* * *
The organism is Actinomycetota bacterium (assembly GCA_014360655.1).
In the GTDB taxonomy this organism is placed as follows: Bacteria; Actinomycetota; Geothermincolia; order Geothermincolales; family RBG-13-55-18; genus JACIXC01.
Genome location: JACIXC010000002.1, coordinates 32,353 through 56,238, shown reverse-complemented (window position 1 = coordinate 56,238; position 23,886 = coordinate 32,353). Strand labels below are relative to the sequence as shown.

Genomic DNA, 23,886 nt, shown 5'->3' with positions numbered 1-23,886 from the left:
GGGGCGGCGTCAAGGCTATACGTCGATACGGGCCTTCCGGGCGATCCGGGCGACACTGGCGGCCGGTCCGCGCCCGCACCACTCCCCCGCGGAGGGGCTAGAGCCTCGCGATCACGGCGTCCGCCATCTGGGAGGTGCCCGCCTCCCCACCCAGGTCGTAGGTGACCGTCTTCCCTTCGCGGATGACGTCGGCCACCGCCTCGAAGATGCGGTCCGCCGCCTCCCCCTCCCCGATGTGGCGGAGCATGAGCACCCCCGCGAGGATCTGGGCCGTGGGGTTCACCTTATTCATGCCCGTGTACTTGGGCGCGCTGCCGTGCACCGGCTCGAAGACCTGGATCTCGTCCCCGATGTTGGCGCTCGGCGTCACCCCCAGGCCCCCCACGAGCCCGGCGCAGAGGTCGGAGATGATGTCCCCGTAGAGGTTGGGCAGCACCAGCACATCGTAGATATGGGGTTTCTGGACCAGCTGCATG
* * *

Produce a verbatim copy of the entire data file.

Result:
The organism is Actinomycetota bacterium (assembly GCA_014360655.1).
In the GTDB taxonomy this organism is placed as follows: Bacteria; Actinomycetota; Geothermincolia; order Geothermincolales; family RBG-13-55-18; genus JACIXC01.
Genome location: JACIXC010000002.1, coordinates 32,353 through 56,238, shown reverse-complemented (window position 1 = coordinate 56,238; position 23,886 = coordinate 32,353). Strand labels below are relative to the sequence as shown.

Genomic DNA, 23,886 nt, shown 5'->3' with positions numbered 1-23,886 from the left:
GGGGCGGCGTCAAGGCTATACGTCGATACGGGCCTTCCGGGCGATCCGGGCGACACTGGCGGCCGGTCCGCGCCCGCACCACTCCCCCGCGGAGGGGCTAGAGCCTCGCGATCACGGCGTCCGCCATCTGGGAGGTGCCCGCCTCCCCACCCAGGTCGTAGGTGACCGTCTTCCCTTCGCGGATGACGTCGGCCACCGCCTCGAAGATGCGGTCCGCCGCCTCCCCCTCCCCGATGTGGCGGAGCATGAGCACCCCCGCGAGGATCTGGGCCGTGGGGTTCACCTTATTCATGCCCGTGTACTTGGGCGCGCTGCCGTGCACCGGCTCGAAGACCTGGATCTCGTCCCCGATGTTGGCGCTCGGCGTCACCCCCAGGCCCCCCACGAGCCCGGCGCAGAGGTCGGAGATGATGTCCCCGTAGAGGTTGGGCAGCACCAGCACATCGTAGATATGGGGTTTCTGGACCAGCTGCATG